range of a flugel horn - should you?

Discussion in 'Trumpet Discussion' started by kingtrumpet, Jun 18, 2011.

  1. kingtrumpet

    kingtrumpet Utimate User

    Sep 20, 2009
    New York State USA
    OK - I just have to way in on Chuck Mangione -- I saw him live in concert in Cortland, NY circa 1989. I agree that a high note or two was "seemed" strained -- but he was playing in the range of A's an octave up from the 1st ledger A above the staff --(if I recall correctly).
    Aside from that -- the most notable thing about Mangione to me -- was serious endurance.
    I mean this dude was playing songs for like 12 -15 minutes at a time without a break -- (and it all sounded great) --- low to high, slow and fast -- and I thought "AWESOME - wish my lips could hold out for 15 minutes at a time -- and do that for a 3 hours show:thumbsup::thumbsup:

    ps. I have the LP's (vinyl record of "Feels So Good") and a record player -- and there is something very nostalgic about that!!!- but I am old too;-)
  2. coolerdave

    coolerdave Utimate User

    Nov 7, 2009
    San Pedro
    I don't remember who wrote the piece .. I think someone from Los Angeles.. but the string section tapped there bows on the music stands.... it was cool to listen to and a fun idea ... it may not be as drastic but "to me" the flugel was designed as a very mellow trumpet .. which is does pretty well I think most would agree..
    The contemporairy music nowdays seems to be very texture driven... so playing a flugel in the stratosphere is a in that zone, I guess ..
    Bill Watrous played pretty high so I guess if you could handle a flugel up there I guess it works.
    Personally, I don't enjoy hearing a flugel played like a trumpet ... probably because I enjoy that fat sultry sound it has when played on the staff...
    Chuck Magione made alot more money in music than I have ... not my cup of tea but he seems to be for alot of other listeners.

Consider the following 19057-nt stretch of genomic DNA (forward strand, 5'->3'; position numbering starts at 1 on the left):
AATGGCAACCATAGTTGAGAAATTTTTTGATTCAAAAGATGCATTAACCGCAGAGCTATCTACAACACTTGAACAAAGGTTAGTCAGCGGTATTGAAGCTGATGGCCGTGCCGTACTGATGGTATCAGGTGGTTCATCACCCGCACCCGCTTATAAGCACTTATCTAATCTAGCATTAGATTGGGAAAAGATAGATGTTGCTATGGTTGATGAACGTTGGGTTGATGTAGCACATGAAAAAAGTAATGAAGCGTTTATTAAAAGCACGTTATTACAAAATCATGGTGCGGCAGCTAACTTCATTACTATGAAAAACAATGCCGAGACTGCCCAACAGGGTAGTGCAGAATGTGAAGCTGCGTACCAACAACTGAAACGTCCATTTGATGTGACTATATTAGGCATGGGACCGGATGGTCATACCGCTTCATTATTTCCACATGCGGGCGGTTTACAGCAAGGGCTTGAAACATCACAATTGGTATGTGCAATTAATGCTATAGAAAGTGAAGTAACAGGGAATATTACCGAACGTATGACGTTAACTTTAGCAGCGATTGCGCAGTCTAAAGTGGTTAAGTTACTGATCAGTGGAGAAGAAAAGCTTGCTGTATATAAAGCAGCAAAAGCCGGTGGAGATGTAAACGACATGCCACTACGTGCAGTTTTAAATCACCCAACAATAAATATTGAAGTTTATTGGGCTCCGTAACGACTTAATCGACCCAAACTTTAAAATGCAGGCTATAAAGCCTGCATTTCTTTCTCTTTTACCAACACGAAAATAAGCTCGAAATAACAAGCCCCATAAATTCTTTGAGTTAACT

3. nieuwguyski

    nieuwguyski Forte User

    Aug 9, 2004
    Santa Cruz County, CA
    The flugel movement in Claude Bolling's "Toot Suite" goes up to a high C, so that's always been a benchmark for me. But...

    I played a "smooth jazz" gig in Sacramento a month or two ago with a guest flugelhorn artist. He soloed on several of the tunes and played quite a few high notes, up around F or G above high C, and whaddayaknow -- the notes may not have been terribly mellow, but the crowd ate 'em up.
  4. coolerdave

    coolerdave Utimate User

    Nov 7, 2009
    San Pedro
  5. coolerdave

    coolerdave Utimate User

    Nov 7, 2009
    San Pedro
  6. trumpetnick

    trumpetnick Fortissimo User

    Nov 16, 2005
    Vidin, Bulgaria
    I bet KT doesn't have an asymmetric mp for flugel... :bleah:
  7. coolerdave

    coolerdave Utimate User

    Nov 7, 2009
    San Pedro
    or an asymetrical sports drink )
  8. Darten

    Darten Mezzo Piano User

    Dec 21, 2009
    New York City
    Chuck is the marathon runner of horn players.
  9. rowuk

    rowuk Moderator Staff Member

    Jun 18, 2006
    Flugels are simply hunks of brass waiting for the enlightened to make someone elses day. Why should the closed minded place limits on artists?

    If you composed a piece called the Teakettle Rumble, what would YOU expect the improvisation to include? What about creating a concerto for flugelhorn and bats? What about entertaining insects.

    We have every right to want it all. I am always impressed when an artist stretches the envelope and finds something new - in any octave. Juvenile squeals do get on my nerves though...................
  10. trickg

    trickg Utimate User

    Oct 26, 2003
    As I was reading down through this thread I was thinking about my own experience with flugel and was actually going to post the same thing - that for me, I start to lose the body in my sound after 1st ledger A. Having said that, music is about expressing oneself with voice or instrument, and if that expression for some takes them into the altissimo range on the flugel and that works for them, more power to them.

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